East Coast surfer Justin Quintal on how he stays connected to the essence of surfing in the age of social media hype bullshit.

East Coast surfer Justin Quintal on how he stays connected to the essence of surfing in the age of social media hype bullshit.

I first met Justin Quintal in 2009, during a rare bonfire at my then home in Atlantic Beach. This was just before Justin’s point of recognition in which, uninvited, he went to the East Coast Surfing Championship, where the inaugural Joel Tudor Duct Tape Invitational was to take place. He didn’t just show up – he turned up – winning his first Duct Tape against the world’s best longboarders with no cache, no odds, and no entourage.

Following that upset, Justin claimed countless other Duct Tapes as he travelled around the world. As ambitious as Justin seems, I’d argue these are his less impressive accomplishments. Justin was raised in Jacksonville, Florida – your typical good-ole-boy, corn-fed and waterlogged, and is as humble as they come.

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He’s a pro-longboarder, but you could spend hours with Justin before he’d mention his career if at all, an absolute testament to this southern boy’s charm. Justin has an investment in surfing unlike most, whether professional or amateur. If asked, he’ll drop everything to drive through the night or fly twenty hours to throw on a damp wetsuit and surf, only to return quietly to his commitments back at home. I know this because we drove together from Jacksonville to Encinitas in less than thirty-six hours, just to catch the first proper swell of the summer. We sat down to chat about the world of surf today.

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Michael Adno: When I was growing up longboarding wasn’t cool, what’s changed to put it back at the heart of surfing?

Justin Quintal: I think that there’s a great appreciation for wave riding right now. People are starting to understand more and more why surfing is an art form, and I think that’s a beautiful thing. With social media, the world is globalising so fast that people are exposed to things quickly, and it’s bittersweet. Bitter in the sense that people are addicted to technology, sweet in the sense that they are more understanding and susceptible to change.

That also bleeds into the surfing world. Surfers are transcending the labels of before, of being a certain type of surfer, instead now you’re just a surfer, riding whatever. And in a way, it’s this kind of trendy cool thing but at the same time it’s not.

You mention that surfing is becoming more popular right now. How has social media changed the way people see your world?

With social media there are some benefits, but there are also drawbacks. With our obsession with posting online, it’s easy to lose sight of why you started surfing in the first place; surfing is supposed to be an individual thing, something that you do for yourself, not for self-promotion or necessarily to make a living. Sure, that’s the end goal for many surfers, myself included, but it’s not the reason why most of us started surfing or why we’ll surf until we are physically unable to carry on. It’s important to not get too caught up in all the bullshit.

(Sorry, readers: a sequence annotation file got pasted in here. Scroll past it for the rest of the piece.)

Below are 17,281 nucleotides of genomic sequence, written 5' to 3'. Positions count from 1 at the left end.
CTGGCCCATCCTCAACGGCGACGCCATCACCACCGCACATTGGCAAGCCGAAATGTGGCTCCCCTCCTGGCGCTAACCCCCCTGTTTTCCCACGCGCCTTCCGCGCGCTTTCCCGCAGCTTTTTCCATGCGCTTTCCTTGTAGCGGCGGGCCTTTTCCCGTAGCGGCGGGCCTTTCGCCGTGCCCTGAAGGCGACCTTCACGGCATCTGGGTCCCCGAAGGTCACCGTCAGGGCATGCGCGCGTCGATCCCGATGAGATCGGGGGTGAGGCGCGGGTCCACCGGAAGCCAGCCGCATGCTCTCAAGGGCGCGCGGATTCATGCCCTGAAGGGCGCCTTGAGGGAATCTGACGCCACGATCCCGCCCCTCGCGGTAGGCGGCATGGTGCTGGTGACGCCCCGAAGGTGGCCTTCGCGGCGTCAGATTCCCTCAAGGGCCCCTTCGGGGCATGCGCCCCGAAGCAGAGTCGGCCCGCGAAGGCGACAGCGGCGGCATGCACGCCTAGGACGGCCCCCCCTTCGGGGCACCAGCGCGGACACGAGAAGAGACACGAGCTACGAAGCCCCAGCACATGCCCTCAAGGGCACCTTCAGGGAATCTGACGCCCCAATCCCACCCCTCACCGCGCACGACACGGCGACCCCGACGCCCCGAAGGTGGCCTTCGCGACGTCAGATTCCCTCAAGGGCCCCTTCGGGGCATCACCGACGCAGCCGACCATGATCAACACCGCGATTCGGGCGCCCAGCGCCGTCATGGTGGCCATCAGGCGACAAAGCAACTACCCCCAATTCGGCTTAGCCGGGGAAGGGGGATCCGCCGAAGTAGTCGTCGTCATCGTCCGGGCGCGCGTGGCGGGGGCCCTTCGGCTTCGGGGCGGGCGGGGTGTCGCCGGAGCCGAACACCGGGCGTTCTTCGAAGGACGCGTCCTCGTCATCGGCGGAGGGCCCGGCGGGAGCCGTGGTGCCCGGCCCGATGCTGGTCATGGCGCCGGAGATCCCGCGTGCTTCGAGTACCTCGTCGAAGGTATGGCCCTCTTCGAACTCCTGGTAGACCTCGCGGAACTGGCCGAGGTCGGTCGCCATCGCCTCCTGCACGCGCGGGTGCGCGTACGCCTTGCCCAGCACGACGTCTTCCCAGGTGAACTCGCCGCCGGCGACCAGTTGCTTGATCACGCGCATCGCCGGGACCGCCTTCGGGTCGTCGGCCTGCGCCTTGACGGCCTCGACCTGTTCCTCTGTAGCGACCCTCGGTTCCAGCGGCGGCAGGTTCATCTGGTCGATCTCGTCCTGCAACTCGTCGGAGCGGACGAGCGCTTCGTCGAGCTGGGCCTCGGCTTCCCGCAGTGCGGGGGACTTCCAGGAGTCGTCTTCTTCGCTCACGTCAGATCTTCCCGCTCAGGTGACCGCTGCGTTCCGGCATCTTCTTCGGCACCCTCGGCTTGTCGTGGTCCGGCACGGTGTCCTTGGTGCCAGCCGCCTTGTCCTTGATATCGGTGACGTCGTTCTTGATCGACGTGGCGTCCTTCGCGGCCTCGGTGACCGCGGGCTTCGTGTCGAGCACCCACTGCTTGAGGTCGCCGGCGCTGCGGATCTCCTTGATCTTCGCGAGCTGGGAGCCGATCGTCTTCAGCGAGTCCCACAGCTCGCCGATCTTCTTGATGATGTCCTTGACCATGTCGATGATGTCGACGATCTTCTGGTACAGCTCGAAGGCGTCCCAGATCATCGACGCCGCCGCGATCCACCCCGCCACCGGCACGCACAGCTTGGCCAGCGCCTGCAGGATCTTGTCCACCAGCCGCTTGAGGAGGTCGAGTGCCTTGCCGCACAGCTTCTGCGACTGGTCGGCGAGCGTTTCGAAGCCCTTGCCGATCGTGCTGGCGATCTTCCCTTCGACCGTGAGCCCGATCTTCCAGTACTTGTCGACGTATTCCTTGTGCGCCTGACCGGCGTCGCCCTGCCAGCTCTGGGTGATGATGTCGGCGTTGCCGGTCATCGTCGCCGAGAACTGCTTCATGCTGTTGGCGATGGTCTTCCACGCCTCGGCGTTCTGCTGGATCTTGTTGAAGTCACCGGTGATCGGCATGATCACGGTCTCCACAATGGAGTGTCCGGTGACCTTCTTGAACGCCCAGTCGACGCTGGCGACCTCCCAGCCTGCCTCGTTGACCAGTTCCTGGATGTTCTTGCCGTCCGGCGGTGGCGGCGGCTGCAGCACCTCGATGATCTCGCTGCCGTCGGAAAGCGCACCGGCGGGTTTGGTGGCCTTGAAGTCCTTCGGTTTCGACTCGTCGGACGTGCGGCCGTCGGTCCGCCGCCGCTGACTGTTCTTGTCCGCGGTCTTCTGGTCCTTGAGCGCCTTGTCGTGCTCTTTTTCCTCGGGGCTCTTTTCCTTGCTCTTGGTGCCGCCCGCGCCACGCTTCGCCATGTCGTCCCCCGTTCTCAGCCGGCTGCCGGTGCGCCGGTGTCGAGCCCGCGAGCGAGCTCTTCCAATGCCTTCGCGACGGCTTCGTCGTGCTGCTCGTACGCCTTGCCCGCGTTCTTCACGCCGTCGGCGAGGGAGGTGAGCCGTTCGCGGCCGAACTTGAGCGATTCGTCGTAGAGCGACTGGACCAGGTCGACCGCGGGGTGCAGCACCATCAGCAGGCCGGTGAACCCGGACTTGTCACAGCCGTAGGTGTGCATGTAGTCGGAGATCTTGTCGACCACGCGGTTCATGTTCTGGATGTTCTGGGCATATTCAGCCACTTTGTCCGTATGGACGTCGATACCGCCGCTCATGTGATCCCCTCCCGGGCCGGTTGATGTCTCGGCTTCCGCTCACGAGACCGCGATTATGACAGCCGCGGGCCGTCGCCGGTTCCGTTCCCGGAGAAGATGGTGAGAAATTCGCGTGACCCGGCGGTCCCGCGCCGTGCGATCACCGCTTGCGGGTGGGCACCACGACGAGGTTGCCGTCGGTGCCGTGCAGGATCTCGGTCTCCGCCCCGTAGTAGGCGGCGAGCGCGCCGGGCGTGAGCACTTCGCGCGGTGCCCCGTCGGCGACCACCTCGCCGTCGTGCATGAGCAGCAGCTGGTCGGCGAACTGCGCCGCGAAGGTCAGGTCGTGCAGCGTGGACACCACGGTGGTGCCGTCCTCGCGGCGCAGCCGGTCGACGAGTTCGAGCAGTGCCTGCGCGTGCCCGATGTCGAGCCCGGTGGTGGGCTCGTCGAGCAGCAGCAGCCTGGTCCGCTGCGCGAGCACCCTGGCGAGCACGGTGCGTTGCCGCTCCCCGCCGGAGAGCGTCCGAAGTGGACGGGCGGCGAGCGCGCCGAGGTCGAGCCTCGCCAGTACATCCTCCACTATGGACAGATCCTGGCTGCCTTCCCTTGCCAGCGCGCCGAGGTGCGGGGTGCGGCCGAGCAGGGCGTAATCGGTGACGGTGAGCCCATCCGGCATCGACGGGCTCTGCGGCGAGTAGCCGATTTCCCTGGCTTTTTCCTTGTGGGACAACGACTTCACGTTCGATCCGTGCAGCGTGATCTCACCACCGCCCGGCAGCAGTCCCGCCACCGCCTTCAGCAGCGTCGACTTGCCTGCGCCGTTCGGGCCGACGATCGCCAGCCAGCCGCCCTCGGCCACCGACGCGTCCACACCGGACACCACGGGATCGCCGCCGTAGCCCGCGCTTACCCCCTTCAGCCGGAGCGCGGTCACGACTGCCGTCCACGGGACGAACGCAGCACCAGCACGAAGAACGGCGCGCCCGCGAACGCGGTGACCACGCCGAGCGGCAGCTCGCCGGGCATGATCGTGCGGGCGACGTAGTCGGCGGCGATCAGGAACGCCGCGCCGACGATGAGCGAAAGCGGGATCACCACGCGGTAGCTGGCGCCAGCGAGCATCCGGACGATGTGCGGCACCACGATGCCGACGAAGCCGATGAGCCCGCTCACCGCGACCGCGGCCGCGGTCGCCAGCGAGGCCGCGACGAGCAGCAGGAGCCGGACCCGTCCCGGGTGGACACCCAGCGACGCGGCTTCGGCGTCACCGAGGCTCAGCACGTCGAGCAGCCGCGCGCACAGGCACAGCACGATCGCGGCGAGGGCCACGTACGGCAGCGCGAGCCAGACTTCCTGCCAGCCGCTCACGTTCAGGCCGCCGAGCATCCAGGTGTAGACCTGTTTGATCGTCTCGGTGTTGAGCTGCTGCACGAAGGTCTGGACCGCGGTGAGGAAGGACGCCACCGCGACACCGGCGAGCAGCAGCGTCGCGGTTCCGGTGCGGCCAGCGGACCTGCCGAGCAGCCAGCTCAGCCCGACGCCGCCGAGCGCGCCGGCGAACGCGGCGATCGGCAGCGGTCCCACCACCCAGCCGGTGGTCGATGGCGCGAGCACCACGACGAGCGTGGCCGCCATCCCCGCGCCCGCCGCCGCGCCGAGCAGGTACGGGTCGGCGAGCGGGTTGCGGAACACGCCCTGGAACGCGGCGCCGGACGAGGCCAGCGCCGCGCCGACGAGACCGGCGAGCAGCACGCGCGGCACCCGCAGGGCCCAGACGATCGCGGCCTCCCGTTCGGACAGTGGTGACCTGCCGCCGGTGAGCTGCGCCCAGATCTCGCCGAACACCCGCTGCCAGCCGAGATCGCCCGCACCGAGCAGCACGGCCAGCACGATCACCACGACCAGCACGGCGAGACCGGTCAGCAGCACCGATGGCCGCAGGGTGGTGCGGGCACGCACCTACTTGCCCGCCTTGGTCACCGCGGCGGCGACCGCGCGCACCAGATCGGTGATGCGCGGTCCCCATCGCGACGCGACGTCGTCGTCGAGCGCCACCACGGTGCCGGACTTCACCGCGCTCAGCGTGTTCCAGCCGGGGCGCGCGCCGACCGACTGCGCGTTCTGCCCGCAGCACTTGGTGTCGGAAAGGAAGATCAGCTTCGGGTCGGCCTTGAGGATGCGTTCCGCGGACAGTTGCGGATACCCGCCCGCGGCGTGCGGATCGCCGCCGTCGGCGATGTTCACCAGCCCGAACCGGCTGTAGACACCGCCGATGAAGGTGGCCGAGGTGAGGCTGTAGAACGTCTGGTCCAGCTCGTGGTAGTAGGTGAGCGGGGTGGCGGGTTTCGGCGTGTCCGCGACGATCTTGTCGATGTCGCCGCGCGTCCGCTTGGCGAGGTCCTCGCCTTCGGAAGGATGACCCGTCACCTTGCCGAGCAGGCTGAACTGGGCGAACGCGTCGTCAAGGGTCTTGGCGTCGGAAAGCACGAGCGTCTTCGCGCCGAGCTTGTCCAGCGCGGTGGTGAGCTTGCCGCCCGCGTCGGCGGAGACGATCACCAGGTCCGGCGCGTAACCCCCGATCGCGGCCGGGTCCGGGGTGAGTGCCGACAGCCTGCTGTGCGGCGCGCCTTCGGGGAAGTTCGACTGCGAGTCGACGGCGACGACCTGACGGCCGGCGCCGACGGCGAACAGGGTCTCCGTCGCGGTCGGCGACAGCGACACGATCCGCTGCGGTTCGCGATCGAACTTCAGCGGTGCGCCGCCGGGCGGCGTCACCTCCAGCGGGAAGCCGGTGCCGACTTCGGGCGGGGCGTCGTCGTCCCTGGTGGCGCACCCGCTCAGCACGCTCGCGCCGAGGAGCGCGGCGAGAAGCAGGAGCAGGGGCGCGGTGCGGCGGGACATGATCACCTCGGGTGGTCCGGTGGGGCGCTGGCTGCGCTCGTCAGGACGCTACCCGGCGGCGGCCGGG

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Longboarding has gained a lot of cultural currency within the surf world, and people appreciate it’s seen as more mainstream than ten years ago. I always thought that longboarding cultivated an outsider culture because it wasn’t a part of the industry and it wasn’t a competitive sport, but it is today. Do you still see the traces of that organic and alternative longboarding culture?

Yeah, I do. I see a lot more of it actually. There’s more people logging, riding fishes, and “alternative” boards. I think there is a lot of that raw, organic energy that was around when I was starting out. I think that’s what influenced a lot of people to start longboarding, ride different boards, and get into that scene. The raw, pure, organic energy is contagious. I think that’s why longboarding has become more socialised in the surfing scene – it really embodies the essence of surfing. The root of it all is just about trying to compliment the waves you ride, and that’s it.

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Even though you weren’t born in Jacksonville, it’s your home. What’s your relationship to home and the history in Jacksonville? It has a really rich surf and skate history.

I see a lot of these guys out and about in the community. Larry Miniard for example doesn’t really surf anymore. He’s a professional fishing guide, but when I see him he still loves to talk about surfing back in the day. It’s cool that these guys are still around and their stories are still there to be told.

I love North Florida, and it’s amazing driving around here seeing how beautiful it is. The beaches are so pristine. And you can talk to these guys who were around when nothing was developed at all, back when all of Jacksonville was just like that, pristine and perfect. To listen to their stories and share their histories not only about Jacksonville but also about surfing in general or travelling is really amazing. I know a lot of people don’t take the time to listen to these guys. A lot of people do respect them but don’t necessarily appreciate them or understand how significant they are.  I try to take the time whenever I see them to take a moment and talk to them. Hopefully a little bit of their experience will rub off on me, and I can share their stories with other people.

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